04/27/2005 11:00PM

Around any track, talk is cheap


INGLEWOOD, Calif. - Aw, now that is really disappointing. The hearing into charges of "conduct detrimental to racing" against trainer Jeff Mullins was going to be the highlight of the spring, giving life to the dog days of California news-making while the Triple Crown dominates the national debate.

The California Horse Racing Board was ready to hold Mullins accountable for quoted utterances in a sports column published March 6 in the Los Angeles Times. Against the backdrop of the one-month quarantine imposed on Mullins runners for a high bicarbonate test at Santa Anita, the columnist conveyed the message that Mullins thought fans were idiots to keep betting on a game they couldn't win, and that the executive director of the racing board was suffering from a bad case of conflict of interest.

(Mullins, it should be pointed out, may have been at the cutting edge of a trend. Two weeks later, Los Angeles District Attorney Steve Cooley publicly referred to the jurors who acquitted actor Robert Blake of murder as "incredibly stupid.")

Whether or not the Mullins quotes were spot-on, misinterpreted, or taken out of context matters not. They were hot stuff, and the racing board was ready to bring Mullins to the dock for a stiff rebuff.

Then poof! This week the charges were dropped on the advice of State Deputy Attorney General James Ahern. Suddenly, the opportunity to sit ringside at a good, old-fashioned First Amendment free speech argument had disappeared.

It is hard to blame Ahern for advising the board to back away. The guy deserves a better case. Last year, Ahern fought a gallant battle to uphold a stewards' recommendation to ban Patrick Valenzuela for life, and he might have won had the term "hair strand" been part of the jockey's testing agreement rather than "hair follicle."

Just last weekend, Ahern took one again for the team at the Martin Wygod hearing. Shoulders slumped and out of ammo, Ahern offered no argument when the stewards dismissed a variety of charges out of hand, among them conduct detrimental to racing.

Still, a Mullins hearing would have been enlightening. If the current mood of the CHRB is to hold its licensees up to strict standards for what they say in public about the sport, then a whole new world of horse racing is upon us. Public relations becomes an enforcement tool, with commissioners and investigators hyper-tuned to everything from lurid headlines to pesky blogs. Pretty soon, racing would be run just like . . . Nascar.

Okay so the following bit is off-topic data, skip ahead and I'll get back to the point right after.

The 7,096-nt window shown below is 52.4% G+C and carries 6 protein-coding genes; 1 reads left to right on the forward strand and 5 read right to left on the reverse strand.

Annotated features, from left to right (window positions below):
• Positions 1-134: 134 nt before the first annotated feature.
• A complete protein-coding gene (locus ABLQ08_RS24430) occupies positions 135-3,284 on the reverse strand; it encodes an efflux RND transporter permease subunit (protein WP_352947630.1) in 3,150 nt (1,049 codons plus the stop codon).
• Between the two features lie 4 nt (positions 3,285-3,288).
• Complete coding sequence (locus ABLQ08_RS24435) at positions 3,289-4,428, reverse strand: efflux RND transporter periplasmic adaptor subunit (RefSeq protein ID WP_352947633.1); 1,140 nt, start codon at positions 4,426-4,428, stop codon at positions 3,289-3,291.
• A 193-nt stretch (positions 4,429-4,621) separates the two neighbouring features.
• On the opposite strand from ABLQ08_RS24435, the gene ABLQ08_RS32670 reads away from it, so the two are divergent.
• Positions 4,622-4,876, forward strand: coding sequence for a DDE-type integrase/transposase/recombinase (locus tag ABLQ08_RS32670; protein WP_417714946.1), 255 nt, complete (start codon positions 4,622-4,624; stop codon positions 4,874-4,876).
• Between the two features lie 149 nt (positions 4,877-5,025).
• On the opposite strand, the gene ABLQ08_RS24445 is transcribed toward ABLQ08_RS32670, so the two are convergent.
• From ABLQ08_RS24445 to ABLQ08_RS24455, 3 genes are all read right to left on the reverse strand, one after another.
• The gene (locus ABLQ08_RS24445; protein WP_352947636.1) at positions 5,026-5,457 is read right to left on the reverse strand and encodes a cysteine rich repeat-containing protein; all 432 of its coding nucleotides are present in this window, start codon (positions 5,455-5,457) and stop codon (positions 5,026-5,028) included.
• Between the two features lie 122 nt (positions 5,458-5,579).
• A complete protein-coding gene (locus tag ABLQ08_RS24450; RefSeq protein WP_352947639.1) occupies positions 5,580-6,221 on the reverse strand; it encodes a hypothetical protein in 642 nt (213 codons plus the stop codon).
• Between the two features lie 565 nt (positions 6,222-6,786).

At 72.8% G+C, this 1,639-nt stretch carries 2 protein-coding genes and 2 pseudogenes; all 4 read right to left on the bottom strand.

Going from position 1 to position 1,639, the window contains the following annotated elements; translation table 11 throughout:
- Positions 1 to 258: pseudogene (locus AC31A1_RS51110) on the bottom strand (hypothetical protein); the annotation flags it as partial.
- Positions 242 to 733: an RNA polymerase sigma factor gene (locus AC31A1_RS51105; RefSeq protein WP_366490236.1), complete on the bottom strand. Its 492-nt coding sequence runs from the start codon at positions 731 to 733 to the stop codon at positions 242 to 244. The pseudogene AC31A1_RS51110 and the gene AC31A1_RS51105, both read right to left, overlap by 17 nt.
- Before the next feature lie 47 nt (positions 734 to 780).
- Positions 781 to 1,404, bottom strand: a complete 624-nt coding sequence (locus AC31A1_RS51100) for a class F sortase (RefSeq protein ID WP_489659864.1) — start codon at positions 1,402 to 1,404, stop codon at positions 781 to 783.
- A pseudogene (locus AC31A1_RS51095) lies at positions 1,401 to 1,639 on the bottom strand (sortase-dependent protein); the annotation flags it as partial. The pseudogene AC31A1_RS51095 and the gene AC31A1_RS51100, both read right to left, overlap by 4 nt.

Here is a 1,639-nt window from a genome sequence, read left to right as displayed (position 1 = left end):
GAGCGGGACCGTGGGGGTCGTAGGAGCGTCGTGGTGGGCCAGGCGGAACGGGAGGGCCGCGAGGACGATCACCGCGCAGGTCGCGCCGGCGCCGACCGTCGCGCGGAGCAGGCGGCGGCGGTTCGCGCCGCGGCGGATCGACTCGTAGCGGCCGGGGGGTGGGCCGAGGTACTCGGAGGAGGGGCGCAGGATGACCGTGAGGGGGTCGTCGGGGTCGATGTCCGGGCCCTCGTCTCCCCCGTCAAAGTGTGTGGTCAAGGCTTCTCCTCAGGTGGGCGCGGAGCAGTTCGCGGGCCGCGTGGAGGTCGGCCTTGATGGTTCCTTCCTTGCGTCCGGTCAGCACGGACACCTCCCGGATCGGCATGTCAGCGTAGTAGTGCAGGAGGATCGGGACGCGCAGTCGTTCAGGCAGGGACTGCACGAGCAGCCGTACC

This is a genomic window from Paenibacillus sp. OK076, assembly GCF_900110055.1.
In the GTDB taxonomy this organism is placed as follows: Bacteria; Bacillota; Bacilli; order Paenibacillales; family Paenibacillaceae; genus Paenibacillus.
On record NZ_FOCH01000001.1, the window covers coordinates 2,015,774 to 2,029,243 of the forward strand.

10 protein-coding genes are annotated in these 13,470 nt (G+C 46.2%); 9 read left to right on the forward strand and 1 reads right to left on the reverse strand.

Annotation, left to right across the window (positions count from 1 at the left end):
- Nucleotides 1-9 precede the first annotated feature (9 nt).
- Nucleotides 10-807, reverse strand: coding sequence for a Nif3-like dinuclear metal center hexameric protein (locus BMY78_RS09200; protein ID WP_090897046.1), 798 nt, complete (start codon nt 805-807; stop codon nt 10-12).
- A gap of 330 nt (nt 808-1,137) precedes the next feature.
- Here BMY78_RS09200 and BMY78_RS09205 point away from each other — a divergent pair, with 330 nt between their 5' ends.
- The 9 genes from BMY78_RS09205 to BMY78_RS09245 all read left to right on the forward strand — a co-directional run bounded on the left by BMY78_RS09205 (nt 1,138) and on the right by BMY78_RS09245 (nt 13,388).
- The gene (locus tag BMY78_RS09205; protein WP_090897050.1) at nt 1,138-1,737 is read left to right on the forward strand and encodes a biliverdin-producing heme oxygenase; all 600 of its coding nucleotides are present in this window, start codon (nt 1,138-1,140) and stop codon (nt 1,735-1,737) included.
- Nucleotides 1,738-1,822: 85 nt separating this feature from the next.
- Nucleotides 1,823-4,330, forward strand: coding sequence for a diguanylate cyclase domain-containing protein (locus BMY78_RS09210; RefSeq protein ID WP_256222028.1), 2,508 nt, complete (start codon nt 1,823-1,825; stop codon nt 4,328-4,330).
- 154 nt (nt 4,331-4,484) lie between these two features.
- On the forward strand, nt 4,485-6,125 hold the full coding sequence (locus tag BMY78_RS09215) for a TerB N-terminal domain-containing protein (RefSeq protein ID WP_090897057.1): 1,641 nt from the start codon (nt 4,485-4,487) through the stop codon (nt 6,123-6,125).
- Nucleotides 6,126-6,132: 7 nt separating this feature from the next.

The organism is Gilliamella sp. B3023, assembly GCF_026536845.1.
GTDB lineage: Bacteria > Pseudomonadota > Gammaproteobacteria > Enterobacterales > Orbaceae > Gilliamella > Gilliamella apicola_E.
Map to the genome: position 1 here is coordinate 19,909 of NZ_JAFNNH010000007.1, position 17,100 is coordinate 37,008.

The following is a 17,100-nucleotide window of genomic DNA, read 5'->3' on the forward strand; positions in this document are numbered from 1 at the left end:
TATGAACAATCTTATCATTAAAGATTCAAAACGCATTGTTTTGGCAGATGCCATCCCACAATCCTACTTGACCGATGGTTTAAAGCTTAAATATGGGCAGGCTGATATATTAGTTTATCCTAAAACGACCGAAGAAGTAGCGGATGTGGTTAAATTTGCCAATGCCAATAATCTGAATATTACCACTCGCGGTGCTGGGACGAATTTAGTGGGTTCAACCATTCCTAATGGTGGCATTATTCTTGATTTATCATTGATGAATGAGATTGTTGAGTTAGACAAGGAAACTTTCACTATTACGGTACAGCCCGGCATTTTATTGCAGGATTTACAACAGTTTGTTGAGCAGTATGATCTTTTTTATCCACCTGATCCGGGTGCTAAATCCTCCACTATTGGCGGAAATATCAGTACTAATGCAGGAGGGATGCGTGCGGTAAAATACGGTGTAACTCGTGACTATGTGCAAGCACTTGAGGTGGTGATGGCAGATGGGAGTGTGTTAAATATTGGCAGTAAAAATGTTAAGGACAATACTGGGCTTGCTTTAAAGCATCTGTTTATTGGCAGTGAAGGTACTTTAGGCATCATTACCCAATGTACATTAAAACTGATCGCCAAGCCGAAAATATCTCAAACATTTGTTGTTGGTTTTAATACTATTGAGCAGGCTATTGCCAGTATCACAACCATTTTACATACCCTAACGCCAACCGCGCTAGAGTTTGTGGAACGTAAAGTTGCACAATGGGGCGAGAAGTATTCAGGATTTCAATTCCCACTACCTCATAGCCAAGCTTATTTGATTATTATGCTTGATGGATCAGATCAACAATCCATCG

The guys driving those magnificent machines are being nailed right and left these days for all sorts of behaviors, although most of them fall into the category of good ol' boys will be good ol' boys. To wit:

In early April, Nascar hothead Shane Hmiel was penalized 25 points in the Nextel Cup standings (don't ask) and fined $10,000 for waving the wrong finger at fellow driver Dale Jarrett during a tense moment of a race at Tennessee's Bristol Motor Speedway. A live TV camera in Hmiel's car captured the moment.

That was the same fine dealt to Dale Earnhardt Jr. last October for letting slip the "S" word during a post-race interview in Victory Lane after a winning race at Alabama's Talladega Superspeedway. In Earnhardt's defense, he was happy when he said it.

Drivers Johnny Sauter, Mike Wallace, and Ron Hornaday Jr. have been similarly penalized for their "Deadwood" dialogue during live media interviews, which apparently goes against the party line that Nascar is family entertainment. Seems like you can take the boys out of the backwoods, but you can't take the backwoods out of the boys.

All of these transgressions fall under a "conduct detrimental" clause that by its nature allows great latitude in enforcement and interpretation. In horse racing, the issue traditionally has arisen over blatant association with illegal bookmakers, known drug dealers, and other unsavory types. The NFL and Major League Baseball have taken their harshest actions against players involved in gambling (see Paul Hornung, Pete Rose, the 1919 Chicago White Sox).

Racing regulators take note: Detrimental conduct also can have an economic spin, at least as defined by Nascar's ruling body. Last August, Jimmie Johnson, the circuit's leading driver at the time, was fined $10,000 for trying to block a display bottle of the beverage PowerAde from television view after a race in Pennsylvania. PowerAde is made by Coca-Cola, an official Nascar sponsor, while Johnson had an individual deal to promote products for Pepsi.

"I've got to find a new way to protect my sponsor when I get out of the race car," Johnson said.

So there you have it. Image is everything, especially when it impacts the bottom line.

In the end, Earnhardt made the most sense. Those with tender sensibilities should tread nowhere near such blood sports as horse racing and car racing. At any moment, in the blink of an eye, animals can crash, cars can burn, people will die. Compared with such graphic trauma, time spent huffing over harsh language seems a truly lame endeavor. As Earnhardt put it:

"If anybody was offended by the four-letter word I said . . . I can't imagine why they would have tuned into the race in the first place."